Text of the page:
Tuesday, February 10, 2015

Decisions

So I totally failed. Other than writing a book review for Ken Wytsma's new book, The Grand Paradox, I have not done the every two weeks of blogging as previously mentioned. Before I give a new poem and WBR success story, I would like to give an update on moving forward. As you probably know, we have been considering moving back to the Midwest. However, over the past month or so we have also been contemplating other options. Options that fit more with our long term goals. Well after much deliberation, we are going full steam at moving toward our dream of the Pacific NW. We are hoping to move to the Seattle area within the next few months. Plenty of applications have been sent in, so we are right now in the limbo phase waiting for responses. If you know any companies in the area hiring, please let us know. Until then, poetry and passion:

Talk, written Jan 15, 2015.

When will you talk? 
They say you are the Rock
And in my doubt I feel it apt. 
I don't expect to have my whole life mapped 
Just a little point here or there 
And no, I'd rather not leave it up to conjecture. 
Your Word says you can be a still small voixe
So I try to listen better by removing all the noise 
My heart is pulled in so many directions 
I just wish I could figure out the connections. 
I know I have a role to play 
But I would love if it you would say.

Priscah's Dream (Donate here)

Her dream is to continue her education. She is 13 years old and attending grade six at Chikanda Basic School in Mumbwa District, Central Zambia. Priscah is the first born in a family of six children. In order for Priscah to access education, she covers a distance of eight kilometers (five miles) one way from her home to school. Before receiving her bicycle, Priscah would wake at 5:00 a.m. to walk to school in time for class at 7:00 a.m. She could not attend to chores at home in the morning because of the distance ahead of her. Priscah often ran to school in efforts to be punctual but the distance was challenging and she frequently reported to school late. The journey was too much for the young girl, "I used to be tired, doze off and lacked concentration in class," she said. The school would punish her and other students for reporting late by making them serve chores while the class was in session. Her teacher could not afford to wait for her and would continue with the class schedule. This would make the 13-year-old girl panic constantly and she remained behind in her school work. During the end-of-term class tests, Priscah usually would place between the 9th and 13th position in a class of about 50 pupils.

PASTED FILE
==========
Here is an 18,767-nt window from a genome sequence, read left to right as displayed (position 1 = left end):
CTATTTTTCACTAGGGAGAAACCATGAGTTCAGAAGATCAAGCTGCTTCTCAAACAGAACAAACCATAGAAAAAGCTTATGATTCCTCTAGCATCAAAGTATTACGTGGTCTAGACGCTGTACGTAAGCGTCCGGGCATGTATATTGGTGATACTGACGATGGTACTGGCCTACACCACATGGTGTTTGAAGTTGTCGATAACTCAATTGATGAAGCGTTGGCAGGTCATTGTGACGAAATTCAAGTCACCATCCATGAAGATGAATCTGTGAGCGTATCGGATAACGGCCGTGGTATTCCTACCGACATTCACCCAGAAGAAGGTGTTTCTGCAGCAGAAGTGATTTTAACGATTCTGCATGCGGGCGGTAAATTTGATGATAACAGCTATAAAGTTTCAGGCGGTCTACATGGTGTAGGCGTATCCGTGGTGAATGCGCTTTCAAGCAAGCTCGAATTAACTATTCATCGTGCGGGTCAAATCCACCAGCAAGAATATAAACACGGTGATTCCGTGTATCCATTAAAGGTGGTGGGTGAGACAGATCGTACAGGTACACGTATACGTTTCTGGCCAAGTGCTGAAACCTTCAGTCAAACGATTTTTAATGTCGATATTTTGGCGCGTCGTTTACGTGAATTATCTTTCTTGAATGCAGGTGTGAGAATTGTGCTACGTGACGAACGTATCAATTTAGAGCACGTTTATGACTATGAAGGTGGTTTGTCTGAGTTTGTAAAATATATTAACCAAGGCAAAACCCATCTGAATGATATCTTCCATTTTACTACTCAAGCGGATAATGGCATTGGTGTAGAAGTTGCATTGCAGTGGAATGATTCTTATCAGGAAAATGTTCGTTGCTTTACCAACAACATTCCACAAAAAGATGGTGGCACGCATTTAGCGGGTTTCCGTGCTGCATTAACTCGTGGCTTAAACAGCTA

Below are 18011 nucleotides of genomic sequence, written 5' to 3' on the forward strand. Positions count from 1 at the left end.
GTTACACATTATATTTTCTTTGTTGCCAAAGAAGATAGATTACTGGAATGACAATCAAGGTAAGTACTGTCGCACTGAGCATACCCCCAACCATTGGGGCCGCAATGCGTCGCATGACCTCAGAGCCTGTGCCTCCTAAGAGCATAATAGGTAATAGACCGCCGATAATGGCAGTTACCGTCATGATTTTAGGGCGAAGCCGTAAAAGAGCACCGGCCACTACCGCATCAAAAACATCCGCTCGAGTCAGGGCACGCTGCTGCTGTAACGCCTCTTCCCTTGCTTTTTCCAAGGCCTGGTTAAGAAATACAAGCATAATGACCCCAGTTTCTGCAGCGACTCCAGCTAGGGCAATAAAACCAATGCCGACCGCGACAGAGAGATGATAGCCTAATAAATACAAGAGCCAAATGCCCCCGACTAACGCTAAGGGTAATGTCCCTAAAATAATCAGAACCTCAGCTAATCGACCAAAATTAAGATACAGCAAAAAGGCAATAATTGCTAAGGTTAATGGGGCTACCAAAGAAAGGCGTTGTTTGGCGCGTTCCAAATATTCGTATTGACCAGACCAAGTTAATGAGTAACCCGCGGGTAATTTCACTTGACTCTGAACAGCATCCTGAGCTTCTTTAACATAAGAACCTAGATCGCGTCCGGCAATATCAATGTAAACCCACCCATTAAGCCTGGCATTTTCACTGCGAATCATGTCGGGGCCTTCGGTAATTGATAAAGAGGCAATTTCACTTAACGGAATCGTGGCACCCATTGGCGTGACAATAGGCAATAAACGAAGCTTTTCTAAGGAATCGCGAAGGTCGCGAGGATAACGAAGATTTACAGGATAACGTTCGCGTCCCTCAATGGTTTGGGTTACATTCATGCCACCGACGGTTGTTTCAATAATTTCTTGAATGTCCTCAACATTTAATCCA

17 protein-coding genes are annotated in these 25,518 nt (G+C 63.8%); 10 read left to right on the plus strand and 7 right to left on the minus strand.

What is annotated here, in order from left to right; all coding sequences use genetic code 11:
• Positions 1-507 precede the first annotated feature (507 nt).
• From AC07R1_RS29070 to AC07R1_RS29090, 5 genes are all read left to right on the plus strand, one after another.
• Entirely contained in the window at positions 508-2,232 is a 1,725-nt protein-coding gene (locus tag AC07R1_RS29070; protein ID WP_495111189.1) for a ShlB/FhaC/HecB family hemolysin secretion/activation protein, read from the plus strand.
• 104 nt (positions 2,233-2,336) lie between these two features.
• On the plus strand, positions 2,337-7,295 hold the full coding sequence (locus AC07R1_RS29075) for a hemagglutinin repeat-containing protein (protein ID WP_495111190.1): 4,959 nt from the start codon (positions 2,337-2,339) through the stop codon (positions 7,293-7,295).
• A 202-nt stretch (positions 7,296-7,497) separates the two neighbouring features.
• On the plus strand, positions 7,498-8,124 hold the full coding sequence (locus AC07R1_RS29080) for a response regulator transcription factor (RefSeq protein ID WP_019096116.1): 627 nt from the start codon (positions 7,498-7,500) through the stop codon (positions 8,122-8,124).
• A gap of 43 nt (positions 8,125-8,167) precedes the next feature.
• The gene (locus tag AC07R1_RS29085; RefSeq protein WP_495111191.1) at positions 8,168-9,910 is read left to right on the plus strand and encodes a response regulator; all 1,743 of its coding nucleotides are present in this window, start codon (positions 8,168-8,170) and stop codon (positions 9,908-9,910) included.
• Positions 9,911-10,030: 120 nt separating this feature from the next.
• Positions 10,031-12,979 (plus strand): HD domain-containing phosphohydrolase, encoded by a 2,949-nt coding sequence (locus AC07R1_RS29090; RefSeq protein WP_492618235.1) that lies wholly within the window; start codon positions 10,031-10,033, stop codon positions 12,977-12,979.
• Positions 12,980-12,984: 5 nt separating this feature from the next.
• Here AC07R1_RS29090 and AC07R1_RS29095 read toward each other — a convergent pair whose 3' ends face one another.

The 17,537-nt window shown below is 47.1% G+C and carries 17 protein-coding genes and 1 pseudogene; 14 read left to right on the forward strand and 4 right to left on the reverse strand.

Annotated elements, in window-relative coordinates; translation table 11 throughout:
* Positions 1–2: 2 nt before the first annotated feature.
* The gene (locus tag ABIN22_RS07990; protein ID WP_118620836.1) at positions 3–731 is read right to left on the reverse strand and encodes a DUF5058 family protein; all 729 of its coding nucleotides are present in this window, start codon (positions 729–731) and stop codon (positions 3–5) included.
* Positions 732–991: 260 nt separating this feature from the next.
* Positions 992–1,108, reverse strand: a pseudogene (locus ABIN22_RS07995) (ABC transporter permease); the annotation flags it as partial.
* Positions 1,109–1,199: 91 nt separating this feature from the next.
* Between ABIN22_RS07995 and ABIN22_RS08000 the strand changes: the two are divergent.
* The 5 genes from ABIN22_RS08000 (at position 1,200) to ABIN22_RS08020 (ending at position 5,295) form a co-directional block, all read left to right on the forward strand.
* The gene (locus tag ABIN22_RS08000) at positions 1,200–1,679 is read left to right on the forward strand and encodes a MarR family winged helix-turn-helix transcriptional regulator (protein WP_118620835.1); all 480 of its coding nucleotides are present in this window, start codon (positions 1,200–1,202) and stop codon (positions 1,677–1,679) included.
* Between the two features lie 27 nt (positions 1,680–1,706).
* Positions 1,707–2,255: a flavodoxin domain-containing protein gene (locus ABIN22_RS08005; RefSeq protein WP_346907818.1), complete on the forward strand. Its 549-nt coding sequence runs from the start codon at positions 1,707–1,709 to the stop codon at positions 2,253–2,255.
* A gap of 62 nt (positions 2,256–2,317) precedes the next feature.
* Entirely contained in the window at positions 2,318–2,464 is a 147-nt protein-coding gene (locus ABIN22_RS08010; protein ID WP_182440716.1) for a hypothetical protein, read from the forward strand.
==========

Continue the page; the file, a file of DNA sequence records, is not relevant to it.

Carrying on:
Priscah has identified herself as lucky because she was selected by her community's Bicycle Supervisory Committee to receive a World Bicycle Relief bicycle in July 2010 as part of World Bicycle Relief's Bicycles for Educational Empowerment Program (BEEP). After receiving a bicycle, Priscah reported that she wakes up at 6:00 a.m., has time to attend to her household chores, eat and leave for school. After school, with the help of her bicycle, she fetches water, washes the dishes and studies. Her father testified that, "After receiving a bicycle, her performance now has improved since when she received the bicycle. I do check her school work. Her books are encouraging to see and just the recent end-of-term exam, Priscah passed number three as a class position."

Priscah's bicycle benefits her family and community as well

On the same bicycle, Priscah carries her younger brother, Prince, on the carrier. Prince is 11 years old and attending grade 5 at the same school. Prince confirmed that his elder sister helps him with transport to school and that sometimes he cycles Priscah on the same bicycle. Priscah also attends Sunday school with her bicycle. She says, "I go to church because I want God to bless me more like he has done with a bicycle".

Thank you for giving me a bicycle.

When asked what she would say to the sponsor who funded the bicycle, she was quiet for a minute. Then with tears rolling down her cheeks, she said, "Thank you for giving me a bicycle."  The girl had no further words to describe her joyous, grateful emotions towards World Bicycle Relief and their partners.                                                                             
In addition, Priscah's father gratefully advocated for BEEP. He states that when Priscah was not using her bicycle to attend school, other family members used her bicycle to access healthcare, assist in community volunteer services and improve their livelihood. Using the bicycle, her father transported his youngest son, Cryton, to a clinic 15 kilometers away (approximately nine miles) where he was treated for malaria.

Priscah's father also used the bicycle to transport his donated water pump to assist in the efforts of building an additional school block at Chikanda Basic School. He farms tomatoes and maize. Currently in the Mumbwa District, there is an overflow of tomatoes on the market, making it difficult to sell his produce for a decent price. If not sold in time, tomatoes quickly go to waste in non-refrigerated transport. Using Priscah's bicycle, her father managed to find a market 20 kilometers (approximately 12 miles) away from his home. "Thanks to the bicycle, I've managed to reach different places and finally found a market and sold my tomatoes. And have 4.5 million kwacha ($960 USD)," he says.

With the same income he raised from the tomato business, Priscah's father has built the structure where he intends to sell groceries. He says that this will be a big business and he will be able to support his family and meet all educational needs of his children. He still has some capital so he can order some commodities for the shop to sell.

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